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ATTIRE: Albumin To prevenT Infection in chronic liveR failurE: study protocol for an interventional randomised controlled trial

China, Louise, Skene, Simon S, Bennett, Kate, Shabir, Zainib, Hamilton, Roseanna, Hamilton, Scott, Chandler, Torsten, Maini, Alexander A, Becares, Natalia, Gilroy, Derek , Forrest, Ewan H and O'Brien, Alastair (2018) ATTIRE: Albumin To prevenT Infection in chronic liveR failurE: study protocol for an interventional randomised controlled trial BMJ Open, 8 (10), e023754.

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Abstract

Introduction: Circulating prostaglandin E2 levels are elevated in acutely decompensated cirrhosis and have been shown to contribute to immune suppression. Albumin binds to and inactivates this immune-suppressive lipid mediator. Human albumin solution (HAS) could thus be repurposed as an immune-restorative drug in these patients. This is a phase III randomised controlled trial (RCT) to verify whether targeting a serum albumin level of ≥35 g/L in hospitalised patients with decompensated cirrhosis using repeated intravenous infusions of 20% HAS will reduce incidence of infection, renal dysfunction and mortality for the treatment period (maximum 14 days or discharge if <14 days) compared with standard medical care. Methods and analysis: Albumin To prevenT Infection in chronic liveR failurE stage 2 is a multicentre, openlabel, interventional RCT. Patients with decompensated cirrhosis admitted to the hospital with a serum albumin of <30 g/L are eligible, subject to exclusion criteria. Patients randomised to intravenous HAS will have this administered, according to serum albumin levels, for up to 14 days or discharge. The infusion protocol aims to increase serum albumin to near-normal levels. The composite primary endpoint is: new infection, renal dysfunction or mortality within the trial treatment period. Secondary endpoints include mortality at up to 6months, incidence of other organ failures, cost-effectiveness and quality of life outcomes and time to liver transplant. The trial will recruit 866 patients at more than 30 sites across the UK. Ethics and dissemination: Research ethics approval was given by the London-Brent research ethics committee (ref:15/LO/0104). The clinical trials authorisation was issued by the medicines and healthcare products regulatory agency (ref: 20363/0350/001–0001). The trial is registered with the European Medicines Agency (EudraCT 2014-002300-24) and has been adopted by the National Institute for Health Research (ISRCTN 14174793). This manuscript refers to version 6.0 of the protocol. Results will be disseminated through peer-reviewed journals and international conferences. Recruitment of the first participant occurred on 25 January 2016.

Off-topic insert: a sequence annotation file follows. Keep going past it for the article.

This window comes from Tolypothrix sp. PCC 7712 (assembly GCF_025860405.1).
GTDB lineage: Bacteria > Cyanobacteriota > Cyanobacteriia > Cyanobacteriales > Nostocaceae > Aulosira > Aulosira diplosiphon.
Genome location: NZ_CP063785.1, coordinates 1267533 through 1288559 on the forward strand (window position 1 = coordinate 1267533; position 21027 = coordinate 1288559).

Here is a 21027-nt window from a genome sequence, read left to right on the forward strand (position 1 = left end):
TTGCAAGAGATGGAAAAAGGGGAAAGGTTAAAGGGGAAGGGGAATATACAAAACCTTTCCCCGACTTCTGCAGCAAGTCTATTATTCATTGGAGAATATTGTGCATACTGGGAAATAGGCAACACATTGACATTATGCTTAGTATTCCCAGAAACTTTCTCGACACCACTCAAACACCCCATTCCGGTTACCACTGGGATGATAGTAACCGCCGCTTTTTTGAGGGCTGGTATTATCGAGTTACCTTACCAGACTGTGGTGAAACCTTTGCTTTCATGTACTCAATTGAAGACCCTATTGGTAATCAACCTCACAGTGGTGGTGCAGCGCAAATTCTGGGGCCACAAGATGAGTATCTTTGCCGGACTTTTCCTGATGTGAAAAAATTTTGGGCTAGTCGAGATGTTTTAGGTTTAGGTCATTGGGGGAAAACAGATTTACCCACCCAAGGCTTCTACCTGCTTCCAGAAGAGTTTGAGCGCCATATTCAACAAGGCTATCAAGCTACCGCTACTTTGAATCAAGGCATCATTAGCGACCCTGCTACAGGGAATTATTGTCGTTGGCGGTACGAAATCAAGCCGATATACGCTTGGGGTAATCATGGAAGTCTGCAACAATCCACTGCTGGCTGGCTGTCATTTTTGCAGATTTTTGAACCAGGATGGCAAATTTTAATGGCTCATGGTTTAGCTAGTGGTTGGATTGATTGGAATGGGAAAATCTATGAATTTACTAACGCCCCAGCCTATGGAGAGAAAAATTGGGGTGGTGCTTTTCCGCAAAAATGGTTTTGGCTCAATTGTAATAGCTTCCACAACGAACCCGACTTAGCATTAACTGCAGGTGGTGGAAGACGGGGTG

Item Type: Article
Divisions : Faculty of Health and Medical Sciences > School of Biosciences and Medicine
Authors :
NameEmailORCID
China, Louise
Skene, Simon Ss.skene@surrey.ac.uk
Bennett, Kate
Shabir, Zainib
Hamilton, Roseanna
Hamilton, Scott
Chandler, Torsten
Maini, Alexander A
Becares, Natalia
Gilroy, Derek
Forrest, Ewan H
O'Brien, Alastair
Date : 21 October 2018
Funders : The Health Innovation Challenge fund (Wellcome Trust and Department of Health)
DOI : 10.1136/bmjopen-2018-023754
Copyright Disclaimer : © Author(s) (or their employer(s)) 2018. Re-use permitted under CC BY. Published by BMJ. This is an open access article distributed in accordance with the Creative Commons Attribution 4.0 Unported (CC BY 4.0) license, which permits others to copy, redistribute, remix, transform and build upon this work for any purpose, provided the original work is properly cited, a link to the licence is given, and indication of whether changes were made. See: https://creativecommons.org/licenses/by/4.0/.
Depositing User : Diane Maxfield
Date Deposited : 26 Sep 2019 14:11
Last Modified : 26 Sep 2019 14:11
URI: http://epubs.surrey.ac.uk/id/eprint/852816

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